Public awareness of neighborhood crime was the main objective of a Fianna Hills community partnership meeting hosted by the Fort Smith Police Department at House of Restoration Church, 6115 US-271 S., Thursday evening.

“We’re doing the best we can with the resources available, but there are trends that we’re seeing in your neighborhoods,” said Sgt. Daniel Grubbs, public information officer for the department.

The meeting addressed a rash of vehicle break-ins in and around Fianna Hills, Fianna Place and Southfield Heights.

“There are officers in the room right now who work those neighborhoods, and as an officer patrolling an area, we take it personally when something happens in those areas,” said Sgt. Grubbs.

Several of the officers and detectives attending were also residents of those neighborhoods, and could speak specifically to other residents about reporting suspicious activity. Grubbs explained to the attendees that an estimated 95 percent to 99 percent of vehicle break-ins are being committed because valuables are being left in vehicles overnight.

“The idea of criminals with flashlights and breaching tools to get into your car is outmoded,” said Grubbs. “They just don’t do that any more. Criminals have learned that if they hit middle- and upper-class neighborhoods, all they have to do is be patient, and just walk down the streets, flipping door handles.”

Grubbs explained that high-dollar electronic items, such as stereos and GPS units, and portable electronic items, such as laptops and tablets, are common targets for criminals. But he stressed the one item that is being taken from vehicles that is the most dangerous: firearms.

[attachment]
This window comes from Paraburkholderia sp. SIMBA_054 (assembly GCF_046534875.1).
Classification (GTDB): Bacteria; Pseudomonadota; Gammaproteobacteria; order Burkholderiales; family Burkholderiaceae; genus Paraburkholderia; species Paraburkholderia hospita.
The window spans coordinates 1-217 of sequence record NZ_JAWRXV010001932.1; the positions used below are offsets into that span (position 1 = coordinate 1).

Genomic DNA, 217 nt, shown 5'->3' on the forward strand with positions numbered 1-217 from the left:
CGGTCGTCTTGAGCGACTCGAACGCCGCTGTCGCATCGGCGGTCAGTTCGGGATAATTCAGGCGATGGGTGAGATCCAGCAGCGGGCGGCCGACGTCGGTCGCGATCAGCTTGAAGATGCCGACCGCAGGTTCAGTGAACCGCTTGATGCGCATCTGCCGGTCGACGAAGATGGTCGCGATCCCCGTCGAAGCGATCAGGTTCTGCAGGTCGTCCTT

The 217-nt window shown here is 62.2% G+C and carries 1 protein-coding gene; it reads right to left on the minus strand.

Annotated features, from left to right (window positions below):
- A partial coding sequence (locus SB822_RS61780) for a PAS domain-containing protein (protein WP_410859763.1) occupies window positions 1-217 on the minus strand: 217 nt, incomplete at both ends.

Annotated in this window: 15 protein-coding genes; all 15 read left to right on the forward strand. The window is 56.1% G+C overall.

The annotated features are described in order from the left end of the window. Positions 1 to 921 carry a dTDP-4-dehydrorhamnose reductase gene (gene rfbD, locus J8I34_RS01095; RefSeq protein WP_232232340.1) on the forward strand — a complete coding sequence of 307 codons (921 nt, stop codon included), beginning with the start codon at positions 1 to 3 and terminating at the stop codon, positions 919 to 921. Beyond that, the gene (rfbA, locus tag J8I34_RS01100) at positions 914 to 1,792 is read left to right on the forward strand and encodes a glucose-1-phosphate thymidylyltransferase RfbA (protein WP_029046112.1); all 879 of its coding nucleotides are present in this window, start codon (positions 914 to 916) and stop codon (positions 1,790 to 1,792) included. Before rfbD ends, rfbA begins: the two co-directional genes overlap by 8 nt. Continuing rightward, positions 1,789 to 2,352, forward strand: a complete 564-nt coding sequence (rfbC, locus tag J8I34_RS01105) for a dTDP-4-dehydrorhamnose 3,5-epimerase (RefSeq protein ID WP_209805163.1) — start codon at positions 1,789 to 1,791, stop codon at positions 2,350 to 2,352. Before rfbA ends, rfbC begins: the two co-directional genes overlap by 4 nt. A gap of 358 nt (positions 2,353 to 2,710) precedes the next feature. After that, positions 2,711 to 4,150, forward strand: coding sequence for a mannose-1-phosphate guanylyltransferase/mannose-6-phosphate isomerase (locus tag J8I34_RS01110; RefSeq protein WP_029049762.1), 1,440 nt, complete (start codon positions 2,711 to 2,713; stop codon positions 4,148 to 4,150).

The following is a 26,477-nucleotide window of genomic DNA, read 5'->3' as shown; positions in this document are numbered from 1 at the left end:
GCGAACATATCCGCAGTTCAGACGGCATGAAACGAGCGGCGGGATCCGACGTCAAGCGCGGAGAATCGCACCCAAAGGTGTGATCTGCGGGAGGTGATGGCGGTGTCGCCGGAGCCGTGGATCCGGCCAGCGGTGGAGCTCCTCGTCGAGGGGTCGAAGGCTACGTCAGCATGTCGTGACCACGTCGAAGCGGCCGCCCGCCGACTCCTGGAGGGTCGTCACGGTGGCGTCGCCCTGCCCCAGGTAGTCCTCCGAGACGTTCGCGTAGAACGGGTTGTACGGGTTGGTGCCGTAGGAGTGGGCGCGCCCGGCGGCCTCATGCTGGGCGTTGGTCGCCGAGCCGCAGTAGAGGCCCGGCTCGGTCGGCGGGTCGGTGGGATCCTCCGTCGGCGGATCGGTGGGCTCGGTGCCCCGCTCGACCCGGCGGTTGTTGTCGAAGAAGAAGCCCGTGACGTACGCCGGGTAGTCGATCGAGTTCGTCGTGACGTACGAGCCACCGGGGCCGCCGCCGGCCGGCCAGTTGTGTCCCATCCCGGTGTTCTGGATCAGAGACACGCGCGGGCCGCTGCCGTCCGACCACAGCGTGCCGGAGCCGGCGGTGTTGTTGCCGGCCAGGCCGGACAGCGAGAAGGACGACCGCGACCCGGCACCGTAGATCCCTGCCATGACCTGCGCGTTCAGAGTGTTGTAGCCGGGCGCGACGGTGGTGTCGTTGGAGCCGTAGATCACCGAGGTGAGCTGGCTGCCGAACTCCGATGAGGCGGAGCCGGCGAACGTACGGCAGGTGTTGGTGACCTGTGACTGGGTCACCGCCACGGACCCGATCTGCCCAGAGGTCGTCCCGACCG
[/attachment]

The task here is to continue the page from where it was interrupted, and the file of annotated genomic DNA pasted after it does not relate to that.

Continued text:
“We’re seeing a lot of weapons being taken from unlocked vehicles,” said Grubbs. “About a year ago, we had a homicide of a young college student, and the weapon used was from a breaking and entering. I just could not fathom if it was my weapon left in a vehicle that I had inadvertently left unlocked was stolen and used to kill someone, but we’re seeing that.”

Another point stressed at Thursday’s meeting was the need for neighbors to be more involved. Officers drove home the need for people to report suspicious activity in their areas, regardless of whether it turns out to be nothing.

Detective David Williams noted that many stores and businesses in the Fianna Hills area are closed at night, so regardless of how a person is dressed or what they look like, the police want residents to report when they see someone they don’t recognize walking around late at night. For patrol officers, it’s a lot of area to cover, so the more eyes on the streets, the better.

“Some people are of the mindset, ‘Someone else will call,’” said Williams. “If you see something, say something. We want those calls. We want the stereotypical nosy neighbor constantly on the phone. We can use whatever information you pass on to help catch those criminals who are victimizing your neighborhoods.”